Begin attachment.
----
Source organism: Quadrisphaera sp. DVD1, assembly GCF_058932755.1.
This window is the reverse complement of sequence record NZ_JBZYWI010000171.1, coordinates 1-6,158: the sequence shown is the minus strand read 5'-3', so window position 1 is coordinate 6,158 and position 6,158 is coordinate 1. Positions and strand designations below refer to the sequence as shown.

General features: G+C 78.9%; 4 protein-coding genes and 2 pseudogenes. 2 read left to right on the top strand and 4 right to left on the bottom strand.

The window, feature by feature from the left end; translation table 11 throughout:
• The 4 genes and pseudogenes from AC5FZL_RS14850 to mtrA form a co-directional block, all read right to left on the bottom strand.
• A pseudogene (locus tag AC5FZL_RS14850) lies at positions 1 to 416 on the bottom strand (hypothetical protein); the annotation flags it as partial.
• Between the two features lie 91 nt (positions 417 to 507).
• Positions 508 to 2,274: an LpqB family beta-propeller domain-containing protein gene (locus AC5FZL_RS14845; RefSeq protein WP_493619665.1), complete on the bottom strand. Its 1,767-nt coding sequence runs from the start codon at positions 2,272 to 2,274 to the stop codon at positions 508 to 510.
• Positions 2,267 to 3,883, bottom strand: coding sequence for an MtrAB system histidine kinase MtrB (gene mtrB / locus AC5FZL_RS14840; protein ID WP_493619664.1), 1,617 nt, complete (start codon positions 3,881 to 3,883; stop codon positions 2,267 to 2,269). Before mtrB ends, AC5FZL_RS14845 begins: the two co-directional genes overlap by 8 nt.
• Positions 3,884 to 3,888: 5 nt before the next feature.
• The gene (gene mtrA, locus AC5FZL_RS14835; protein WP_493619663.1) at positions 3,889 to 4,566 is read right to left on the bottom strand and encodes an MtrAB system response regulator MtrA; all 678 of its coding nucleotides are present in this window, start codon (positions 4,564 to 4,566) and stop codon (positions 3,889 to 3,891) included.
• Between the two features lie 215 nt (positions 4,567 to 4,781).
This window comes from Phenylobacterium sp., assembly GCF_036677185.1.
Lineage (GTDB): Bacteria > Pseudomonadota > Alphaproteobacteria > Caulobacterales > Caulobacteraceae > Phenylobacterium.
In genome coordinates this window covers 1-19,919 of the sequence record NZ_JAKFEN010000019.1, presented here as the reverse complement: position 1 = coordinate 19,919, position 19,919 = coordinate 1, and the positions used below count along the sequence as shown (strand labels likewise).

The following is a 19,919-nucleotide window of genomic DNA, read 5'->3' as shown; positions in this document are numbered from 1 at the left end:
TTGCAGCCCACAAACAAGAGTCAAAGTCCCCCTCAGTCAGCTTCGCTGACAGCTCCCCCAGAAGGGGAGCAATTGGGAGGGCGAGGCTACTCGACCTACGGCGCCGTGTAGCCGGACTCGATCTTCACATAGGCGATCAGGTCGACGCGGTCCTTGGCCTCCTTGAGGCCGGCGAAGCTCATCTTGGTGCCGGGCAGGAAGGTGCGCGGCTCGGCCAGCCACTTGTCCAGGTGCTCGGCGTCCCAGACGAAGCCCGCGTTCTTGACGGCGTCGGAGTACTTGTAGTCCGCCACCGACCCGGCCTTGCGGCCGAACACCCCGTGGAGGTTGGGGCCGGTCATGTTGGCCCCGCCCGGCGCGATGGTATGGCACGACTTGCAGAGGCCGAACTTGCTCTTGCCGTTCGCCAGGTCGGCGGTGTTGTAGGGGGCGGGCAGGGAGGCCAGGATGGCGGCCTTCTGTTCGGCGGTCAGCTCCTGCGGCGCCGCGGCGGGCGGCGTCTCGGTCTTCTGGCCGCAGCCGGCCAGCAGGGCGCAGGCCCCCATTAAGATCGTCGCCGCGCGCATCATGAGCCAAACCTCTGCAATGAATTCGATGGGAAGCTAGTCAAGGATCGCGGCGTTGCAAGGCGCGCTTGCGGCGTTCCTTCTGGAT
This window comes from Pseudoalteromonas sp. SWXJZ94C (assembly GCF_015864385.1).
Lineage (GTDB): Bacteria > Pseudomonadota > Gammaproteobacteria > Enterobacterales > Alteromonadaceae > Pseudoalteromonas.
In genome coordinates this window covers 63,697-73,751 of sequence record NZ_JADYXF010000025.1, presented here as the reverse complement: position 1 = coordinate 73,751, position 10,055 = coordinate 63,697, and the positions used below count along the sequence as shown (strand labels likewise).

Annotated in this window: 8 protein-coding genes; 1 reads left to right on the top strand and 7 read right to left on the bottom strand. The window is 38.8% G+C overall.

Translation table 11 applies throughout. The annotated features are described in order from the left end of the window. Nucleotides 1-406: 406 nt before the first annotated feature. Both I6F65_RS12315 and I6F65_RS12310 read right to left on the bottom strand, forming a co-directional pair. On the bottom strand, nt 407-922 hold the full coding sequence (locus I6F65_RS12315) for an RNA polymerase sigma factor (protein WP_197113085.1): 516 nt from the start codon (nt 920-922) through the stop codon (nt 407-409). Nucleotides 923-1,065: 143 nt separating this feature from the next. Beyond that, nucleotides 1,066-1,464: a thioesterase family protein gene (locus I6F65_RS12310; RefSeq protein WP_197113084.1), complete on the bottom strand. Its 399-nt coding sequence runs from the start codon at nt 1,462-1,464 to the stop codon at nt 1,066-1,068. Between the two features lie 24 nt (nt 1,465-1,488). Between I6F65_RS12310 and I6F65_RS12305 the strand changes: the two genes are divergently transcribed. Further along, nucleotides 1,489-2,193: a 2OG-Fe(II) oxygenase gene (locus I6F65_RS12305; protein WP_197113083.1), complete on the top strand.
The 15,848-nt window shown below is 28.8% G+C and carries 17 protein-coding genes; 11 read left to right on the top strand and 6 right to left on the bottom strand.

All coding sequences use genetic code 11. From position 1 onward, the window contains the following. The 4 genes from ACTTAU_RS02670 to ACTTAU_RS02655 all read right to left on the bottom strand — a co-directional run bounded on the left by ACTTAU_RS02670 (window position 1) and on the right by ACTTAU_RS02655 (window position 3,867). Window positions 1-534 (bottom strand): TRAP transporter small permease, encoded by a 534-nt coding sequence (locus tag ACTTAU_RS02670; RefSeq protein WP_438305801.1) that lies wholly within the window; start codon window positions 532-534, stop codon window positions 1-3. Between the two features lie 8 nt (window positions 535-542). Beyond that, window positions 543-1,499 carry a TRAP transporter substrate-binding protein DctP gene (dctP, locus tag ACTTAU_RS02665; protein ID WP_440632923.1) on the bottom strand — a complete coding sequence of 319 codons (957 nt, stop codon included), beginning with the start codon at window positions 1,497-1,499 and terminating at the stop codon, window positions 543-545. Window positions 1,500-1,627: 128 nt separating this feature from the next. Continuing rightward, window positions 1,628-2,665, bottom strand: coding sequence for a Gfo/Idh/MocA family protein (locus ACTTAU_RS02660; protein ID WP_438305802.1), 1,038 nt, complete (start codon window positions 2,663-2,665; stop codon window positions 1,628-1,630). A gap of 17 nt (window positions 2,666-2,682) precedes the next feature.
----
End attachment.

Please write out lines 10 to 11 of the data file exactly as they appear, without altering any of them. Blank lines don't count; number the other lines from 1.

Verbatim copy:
• Positions 3,884 to 3,888: 5 nt before the next feature.
• The gene (gene mtrA, locus AC5FZL_RS14835; protein WP_493619663.1) at positions 3,889 to 4,566 is read right to left on the bottom strand and encodes an MtrAB system response regulator MtrA; all 678 of its coding nucleotides are present in this window, start codon (positions 4,564 to 4,566) and stop codon (positions 3,889 to 3,891) included.